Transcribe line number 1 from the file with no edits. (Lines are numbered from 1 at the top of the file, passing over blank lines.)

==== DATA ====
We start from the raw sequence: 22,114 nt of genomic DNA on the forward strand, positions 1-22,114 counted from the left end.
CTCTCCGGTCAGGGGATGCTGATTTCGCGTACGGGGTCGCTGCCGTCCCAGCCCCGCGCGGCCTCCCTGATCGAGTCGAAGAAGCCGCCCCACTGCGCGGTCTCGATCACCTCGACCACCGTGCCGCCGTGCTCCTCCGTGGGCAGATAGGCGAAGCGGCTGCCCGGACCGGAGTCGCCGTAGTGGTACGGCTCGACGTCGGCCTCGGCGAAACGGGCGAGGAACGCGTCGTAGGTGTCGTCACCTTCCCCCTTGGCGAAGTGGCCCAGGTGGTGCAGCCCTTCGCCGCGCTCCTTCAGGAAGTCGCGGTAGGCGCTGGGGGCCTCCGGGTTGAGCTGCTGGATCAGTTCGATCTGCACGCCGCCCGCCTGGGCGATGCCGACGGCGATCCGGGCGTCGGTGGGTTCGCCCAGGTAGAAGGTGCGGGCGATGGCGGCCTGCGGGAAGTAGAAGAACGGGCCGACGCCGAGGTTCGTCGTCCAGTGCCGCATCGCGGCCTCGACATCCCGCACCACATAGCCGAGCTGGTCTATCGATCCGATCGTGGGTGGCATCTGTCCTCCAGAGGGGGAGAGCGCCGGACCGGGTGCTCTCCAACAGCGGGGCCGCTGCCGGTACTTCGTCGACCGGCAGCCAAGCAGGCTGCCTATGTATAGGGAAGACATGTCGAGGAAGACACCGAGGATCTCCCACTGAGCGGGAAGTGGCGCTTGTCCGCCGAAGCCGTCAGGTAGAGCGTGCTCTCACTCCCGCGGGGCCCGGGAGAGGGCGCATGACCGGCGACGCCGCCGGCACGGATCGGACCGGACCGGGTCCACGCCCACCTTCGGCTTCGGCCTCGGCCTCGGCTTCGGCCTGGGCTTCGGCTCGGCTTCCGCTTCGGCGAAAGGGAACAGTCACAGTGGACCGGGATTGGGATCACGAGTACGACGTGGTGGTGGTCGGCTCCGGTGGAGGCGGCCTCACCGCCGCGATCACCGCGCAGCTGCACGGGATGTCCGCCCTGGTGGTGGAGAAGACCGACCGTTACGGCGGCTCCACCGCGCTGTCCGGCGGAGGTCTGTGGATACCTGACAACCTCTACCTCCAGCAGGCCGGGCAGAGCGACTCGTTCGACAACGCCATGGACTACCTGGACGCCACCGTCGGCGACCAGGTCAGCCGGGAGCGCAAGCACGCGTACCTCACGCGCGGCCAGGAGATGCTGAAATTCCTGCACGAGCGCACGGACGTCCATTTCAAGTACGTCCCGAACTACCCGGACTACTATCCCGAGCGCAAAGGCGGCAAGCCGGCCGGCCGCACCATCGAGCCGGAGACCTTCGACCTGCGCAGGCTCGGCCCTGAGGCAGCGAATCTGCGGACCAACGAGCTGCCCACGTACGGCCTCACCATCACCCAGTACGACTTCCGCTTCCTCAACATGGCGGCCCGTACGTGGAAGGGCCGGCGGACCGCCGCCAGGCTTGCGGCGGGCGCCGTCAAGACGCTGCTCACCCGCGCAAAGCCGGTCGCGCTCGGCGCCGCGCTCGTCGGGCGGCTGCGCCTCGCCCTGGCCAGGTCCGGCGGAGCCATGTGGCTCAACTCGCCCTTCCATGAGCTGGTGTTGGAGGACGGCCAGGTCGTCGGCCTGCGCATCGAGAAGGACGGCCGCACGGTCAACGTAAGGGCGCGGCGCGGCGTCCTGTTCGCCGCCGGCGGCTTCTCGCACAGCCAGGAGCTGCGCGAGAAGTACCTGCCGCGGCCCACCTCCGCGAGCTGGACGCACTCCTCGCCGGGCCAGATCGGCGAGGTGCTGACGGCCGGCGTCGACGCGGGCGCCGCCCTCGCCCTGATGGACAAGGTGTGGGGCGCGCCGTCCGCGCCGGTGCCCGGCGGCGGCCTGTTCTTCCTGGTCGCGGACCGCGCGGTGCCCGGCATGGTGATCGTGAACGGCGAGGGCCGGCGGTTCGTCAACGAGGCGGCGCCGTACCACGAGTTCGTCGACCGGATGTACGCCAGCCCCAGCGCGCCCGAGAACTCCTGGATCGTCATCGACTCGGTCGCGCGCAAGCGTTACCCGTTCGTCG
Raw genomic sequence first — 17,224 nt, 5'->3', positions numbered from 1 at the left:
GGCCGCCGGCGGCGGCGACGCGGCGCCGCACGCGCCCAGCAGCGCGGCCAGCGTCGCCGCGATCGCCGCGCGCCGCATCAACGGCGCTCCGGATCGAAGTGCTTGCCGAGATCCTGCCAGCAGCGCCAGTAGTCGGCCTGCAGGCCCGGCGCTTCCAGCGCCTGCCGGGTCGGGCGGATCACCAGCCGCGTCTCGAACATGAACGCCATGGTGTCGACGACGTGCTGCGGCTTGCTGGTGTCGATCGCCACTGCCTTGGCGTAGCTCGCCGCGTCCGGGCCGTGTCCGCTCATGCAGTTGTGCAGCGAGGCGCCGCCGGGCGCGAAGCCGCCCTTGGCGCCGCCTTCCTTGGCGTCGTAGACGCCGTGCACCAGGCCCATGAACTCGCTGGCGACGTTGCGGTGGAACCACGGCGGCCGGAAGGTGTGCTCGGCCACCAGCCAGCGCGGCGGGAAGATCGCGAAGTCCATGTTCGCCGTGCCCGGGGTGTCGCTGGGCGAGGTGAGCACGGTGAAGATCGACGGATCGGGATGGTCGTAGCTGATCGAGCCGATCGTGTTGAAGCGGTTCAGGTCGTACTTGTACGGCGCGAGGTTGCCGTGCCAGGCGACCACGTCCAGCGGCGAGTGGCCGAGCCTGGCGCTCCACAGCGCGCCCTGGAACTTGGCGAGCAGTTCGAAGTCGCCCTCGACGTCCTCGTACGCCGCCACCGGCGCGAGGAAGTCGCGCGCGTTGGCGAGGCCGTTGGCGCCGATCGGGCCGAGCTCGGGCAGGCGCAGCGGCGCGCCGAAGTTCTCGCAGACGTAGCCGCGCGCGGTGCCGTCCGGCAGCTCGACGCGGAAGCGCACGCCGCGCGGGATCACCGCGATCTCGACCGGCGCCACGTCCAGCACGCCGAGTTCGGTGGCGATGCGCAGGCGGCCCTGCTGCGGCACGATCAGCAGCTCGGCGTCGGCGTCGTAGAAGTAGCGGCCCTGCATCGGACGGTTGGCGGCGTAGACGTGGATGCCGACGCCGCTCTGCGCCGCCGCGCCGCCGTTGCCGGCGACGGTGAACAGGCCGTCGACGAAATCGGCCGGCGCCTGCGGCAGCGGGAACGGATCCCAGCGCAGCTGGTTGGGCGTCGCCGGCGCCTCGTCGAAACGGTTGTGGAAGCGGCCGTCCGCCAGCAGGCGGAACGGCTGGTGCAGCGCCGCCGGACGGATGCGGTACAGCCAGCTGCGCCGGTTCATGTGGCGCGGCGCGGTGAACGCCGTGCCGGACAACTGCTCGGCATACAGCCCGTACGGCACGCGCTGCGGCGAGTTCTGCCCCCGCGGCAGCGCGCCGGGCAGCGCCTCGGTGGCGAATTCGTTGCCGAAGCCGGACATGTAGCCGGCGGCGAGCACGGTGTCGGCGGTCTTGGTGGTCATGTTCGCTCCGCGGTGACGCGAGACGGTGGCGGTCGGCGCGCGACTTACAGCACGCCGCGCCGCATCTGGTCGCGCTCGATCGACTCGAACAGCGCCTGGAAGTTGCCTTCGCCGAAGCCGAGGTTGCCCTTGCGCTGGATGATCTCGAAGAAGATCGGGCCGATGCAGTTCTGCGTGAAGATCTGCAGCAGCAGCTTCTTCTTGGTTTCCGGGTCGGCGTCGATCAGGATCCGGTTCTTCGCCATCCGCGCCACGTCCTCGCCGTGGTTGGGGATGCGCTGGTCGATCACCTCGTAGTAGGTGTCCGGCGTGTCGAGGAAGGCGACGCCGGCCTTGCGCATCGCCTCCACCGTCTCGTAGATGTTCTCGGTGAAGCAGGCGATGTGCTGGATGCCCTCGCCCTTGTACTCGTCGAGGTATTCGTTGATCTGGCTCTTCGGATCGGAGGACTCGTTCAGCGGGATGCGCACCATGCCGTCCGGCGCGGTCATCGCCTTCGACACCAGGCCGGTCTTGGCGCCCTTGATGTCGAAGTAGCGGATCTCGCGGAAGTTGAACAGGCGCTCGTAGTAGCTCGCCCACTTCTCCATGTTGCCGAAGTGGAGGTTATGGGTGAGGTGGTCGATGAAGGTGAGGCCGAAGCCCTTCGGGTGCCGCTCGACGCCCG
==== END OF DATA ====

We start from the raw sequence: 22,114 nt of genomic DNA on the forward strand, positions 1-22,114 counted from the left end.